If there are multiple users requesting the same feature, then Whitebox will make it a priority. At the same time, if it’s just a single request, but it’s a really interesting spatial problem that had not been thought about before, a unique solution can be built then it may result in a tool as well.
A number of tools are also a result of helping people solve problems they encountered. Whenever a person has a geospatial problem and emails Whitebox to see if there could be something that can be done about it, if a tool is built that solves their problem, it is published on Whitebox in the open core where everyone else can use.
This is one of the reasons why there are a number of very niche-specific tools in Whitebox, which solve a very specific need. They are usually inspired by a very specific need, by a certain user.
Environments to Use WhiteboxTools
WhiteboxTools can be used in desktops as well as high computing environments like supercomputers, web-based environments, and even mobile environments. Although it is currently not being used in mobile environments, there is no reason it couldn’t be.
At the moment, mobile GIS is still much more focused on front end data visualisation for people in the field than it is for raw data analysis, but we could easily see this change in the future.
How Should WhiteboxTools Be Used?
Users may use WhiteboxTools in whatever capacity they can envision. If a tool is intended to perform a certain task in a particular application, but its capabilities may be applied in a creative way in very different scenario, then users are encouraged to explore that capability.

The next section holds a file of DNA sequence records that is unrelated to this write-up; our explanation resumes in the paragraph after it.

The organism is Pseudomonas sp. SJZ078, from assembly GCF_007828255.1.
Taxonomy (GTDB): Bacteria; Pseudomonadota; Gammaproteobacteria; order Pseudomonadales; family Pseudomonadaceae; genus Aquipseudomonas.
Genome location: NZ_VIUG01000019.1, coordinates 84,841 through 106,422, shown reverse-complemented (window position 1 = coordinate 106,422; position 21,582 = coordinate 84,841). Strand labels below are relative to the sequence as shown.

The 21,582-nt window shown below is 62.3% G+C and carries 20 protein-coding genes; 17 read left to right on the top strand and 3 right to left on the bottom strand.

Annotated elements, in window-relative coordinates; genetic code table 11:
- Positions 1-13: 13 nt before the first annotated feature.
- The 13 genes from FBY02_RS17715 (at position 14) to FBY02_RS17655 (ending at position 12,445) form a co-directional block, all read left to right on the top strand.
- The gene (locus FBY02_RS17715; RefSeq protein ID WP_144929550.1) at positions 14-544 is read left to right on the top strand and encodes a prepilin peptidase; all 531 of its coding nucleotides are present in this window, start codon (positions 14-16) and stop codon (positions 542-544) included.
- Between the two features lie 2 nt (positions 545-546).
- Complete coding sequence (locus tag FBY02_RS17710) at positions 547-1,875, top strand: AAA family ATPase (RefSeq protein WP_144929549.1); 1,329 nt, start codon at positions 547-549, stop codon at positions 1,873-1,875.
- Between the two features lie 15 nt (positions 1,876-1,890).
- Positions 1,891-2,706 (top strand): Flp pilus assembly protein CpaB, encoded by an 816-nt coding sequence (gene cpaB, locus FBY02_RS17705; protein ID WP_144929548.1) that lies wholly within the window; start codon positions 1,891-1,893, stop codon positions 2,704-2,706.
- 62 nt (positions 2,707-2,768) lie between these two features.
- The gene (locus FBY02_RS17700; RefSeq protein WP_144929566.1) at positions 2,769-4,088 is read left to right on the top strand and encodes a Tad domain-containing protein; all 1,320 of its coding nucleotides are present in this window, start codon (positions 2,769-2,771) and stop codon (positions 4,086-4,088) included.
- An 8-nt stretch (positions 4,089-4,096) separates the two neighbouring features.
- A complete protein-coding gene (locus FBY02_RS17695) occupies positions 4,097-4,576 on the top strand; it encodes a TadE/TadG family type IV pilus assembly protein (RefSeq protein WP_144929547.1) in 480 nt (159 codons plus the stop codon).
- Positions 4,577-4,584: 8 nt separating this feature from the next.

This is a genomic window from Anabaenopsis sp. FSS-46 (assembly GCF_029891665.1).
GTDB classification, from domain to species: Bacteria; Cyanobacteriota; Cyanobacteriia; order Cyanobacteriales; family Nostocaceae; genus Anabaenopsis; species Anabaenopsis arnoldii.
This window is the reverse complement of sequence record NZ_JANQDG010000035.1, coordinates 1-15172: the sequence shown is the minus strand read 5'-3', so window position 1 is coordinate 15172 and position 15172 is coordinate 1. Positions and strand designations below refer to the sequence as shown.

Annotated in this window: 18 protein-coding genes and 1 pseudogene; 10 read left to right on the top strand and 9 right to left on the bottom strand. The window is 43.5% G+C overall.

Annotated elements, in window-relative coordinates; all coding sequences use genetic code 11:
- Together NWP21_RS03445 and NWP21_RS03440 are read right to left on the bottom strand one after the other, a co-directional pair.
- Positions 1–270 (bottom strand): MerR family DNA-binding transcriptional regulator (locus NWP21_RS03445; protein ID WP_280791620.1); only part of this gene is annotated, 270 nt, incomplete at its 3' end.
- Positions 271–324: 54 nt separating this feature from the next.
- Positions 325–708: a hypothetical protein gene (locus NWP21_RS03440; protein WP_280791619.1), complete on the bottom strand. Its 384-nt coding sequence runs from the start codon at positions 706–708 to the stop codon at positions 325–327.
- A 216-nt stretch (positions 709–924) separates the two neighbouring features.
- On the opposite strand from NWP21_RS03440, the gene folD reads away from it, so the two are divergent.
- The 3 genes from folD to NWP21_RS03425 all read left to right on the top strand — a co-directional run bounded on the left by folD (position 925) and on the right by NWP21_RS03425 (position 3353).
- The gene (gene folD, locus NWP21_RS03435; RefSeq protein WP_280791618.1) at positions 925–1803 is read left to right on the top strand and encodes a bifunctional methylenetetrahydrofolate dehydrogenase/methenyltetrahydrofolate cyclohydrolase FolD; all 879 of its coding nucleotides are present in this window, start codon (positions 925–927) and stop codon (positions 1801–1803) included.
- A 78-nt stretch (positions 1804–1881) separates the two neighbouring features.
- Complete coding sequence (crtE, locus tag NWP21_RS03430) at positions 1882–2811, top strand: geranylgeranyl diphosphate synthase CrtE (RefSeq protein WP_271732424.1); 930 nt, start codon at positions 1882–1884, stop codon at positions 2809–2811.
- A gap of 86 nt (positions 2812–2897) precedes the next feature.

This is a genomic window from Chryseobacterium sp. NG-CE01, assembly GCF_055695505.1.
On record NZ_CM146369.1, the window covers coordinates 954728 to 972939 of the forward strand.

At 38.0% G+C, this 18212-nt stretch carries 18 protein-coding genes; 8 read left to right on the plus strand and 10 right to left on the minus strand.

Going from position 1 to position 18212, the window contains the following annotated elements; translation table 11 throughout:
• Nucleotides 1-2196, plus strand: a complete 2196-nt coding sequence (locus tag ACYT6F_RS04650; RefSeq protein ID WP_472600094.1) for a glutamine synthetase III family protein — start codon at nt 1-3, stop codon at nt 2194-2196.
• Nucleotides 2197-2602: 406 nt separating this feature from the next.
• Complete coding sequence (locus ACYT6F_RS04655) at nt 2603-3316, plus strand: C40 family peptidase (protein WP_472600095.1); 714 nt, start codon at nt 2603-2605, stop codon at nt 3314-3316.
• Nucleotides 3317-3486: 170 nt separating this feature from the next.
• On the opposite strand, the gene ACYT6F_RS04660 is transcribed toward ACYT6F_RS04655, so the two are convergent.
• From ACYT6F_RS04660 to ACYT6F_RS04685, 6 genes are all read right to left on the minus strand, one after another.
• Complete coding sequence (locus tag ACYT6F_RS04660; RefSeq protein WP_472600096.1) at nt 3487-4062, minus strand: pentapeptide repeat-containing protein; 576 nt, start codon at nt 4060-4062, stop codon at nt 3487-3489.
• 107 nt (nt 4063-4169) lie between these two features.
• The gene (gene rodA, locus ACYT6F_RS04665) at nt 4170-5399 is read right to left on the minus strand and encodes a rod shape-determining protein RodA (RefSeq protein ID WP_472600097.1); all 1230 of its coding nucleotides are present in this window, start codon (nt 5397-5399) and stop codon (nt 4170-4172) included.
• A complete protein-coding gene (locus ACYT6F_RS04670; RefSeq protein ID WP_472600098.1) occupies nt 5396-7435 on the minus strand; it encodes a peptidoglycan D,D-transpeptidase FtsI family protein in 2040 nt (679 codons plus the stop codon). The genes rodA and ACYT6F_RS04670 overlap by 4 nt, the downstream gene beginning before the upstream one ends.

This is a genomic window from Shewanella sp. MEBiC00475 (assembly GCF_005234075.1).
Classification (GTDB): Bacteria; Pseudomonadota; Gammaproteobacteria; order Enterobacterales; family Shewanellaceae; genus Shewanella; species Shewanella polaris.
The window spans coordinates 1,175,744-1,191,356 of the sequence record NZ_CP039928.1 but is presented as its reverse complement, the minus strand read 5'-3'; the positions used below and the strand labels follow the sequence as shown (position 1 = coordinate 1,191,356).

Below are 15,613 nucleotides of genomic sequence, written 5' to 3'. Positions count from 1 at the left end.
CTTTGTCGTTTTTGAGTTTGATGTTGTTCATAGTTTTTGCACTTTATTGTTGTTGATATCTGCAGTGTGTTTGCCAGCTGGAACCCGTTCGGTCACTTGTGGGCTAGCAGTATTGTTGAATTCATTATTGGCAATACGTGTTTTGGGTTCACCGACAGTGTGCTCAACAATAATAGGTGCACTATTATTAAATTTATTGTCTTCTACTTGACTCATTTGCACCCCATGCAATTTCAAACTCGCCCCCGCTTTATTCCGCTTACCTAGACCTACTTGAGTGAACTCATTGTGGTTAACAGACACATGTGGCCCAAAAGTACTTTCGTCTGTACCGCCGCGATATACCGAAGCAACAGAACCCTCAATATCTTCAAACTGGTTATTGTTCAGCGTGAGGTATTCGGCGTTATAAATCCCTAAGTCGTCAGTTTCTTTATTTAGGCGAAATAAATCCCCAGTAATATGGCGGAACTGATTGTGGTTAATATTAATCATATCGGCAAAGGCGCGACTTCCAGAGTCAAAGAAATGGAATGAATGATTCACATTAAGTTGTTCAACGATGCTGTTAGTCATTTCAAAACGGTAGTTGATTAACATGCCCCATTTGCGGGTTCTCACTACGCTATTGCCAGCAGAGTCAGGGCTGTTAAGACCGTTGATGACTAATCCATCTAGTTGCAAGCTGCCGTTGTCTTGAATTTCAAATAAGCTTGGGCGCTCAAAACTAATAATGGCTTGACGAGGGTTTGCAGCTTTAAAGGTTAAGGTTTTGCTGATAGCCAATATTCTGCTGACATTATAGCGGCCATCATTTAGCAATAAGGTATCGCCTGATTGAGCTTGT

Whitebox fully supports the idea of users using their capacity to apply WhiteboxTools in different ways, as evidenced by their responsiveness to user input.
Turning Science into Practice
Whitebox is a platform that communicates usable implementations of cutting-edge geospatial solutions to geospatial practitioners. In many areas of research, the ideas and solutions developed are usually published in journals within academia.
While this is fairly accessible, many practitioners may still not have access to it, or may have access to it but not to the software artifacts that implement the solutions. WhiteboxTools bridges this gap and brings science (ideas and solutions) into practice by making usable implementations accessible to the whole community, rather than just the academic community.
Does Whitebox Accept Tool Contributions from Users?
The concept of Whitebox was developed with the goal of allowing user contributions to the toolset. One way is by suggesting ways to improve and optimise the existing tools.
This is why the source code is open access. The other way is by developing a new tool and presenting it to be published in WhiteboxTools. The new tool should be developed in RUST language, and will of course be subject to review.
Who Is WhiteboxTools Designed For?
In many fields today, people are leaning towards niche solutions. If something is for everyone, then it is also for no one since it does not differentiate itself in the market.
WhiteboxTools brings a new twist to this. It has a broad set of tools cutting across different applications, but what stands out is that these tools are very niche specific. Many of these tools are developed to perform a certain task in a particular application – novel tools that provide unique solutions that cannot be found elsewhere. Whitebox tools are not niche in terms of their applications but in terms of their solution.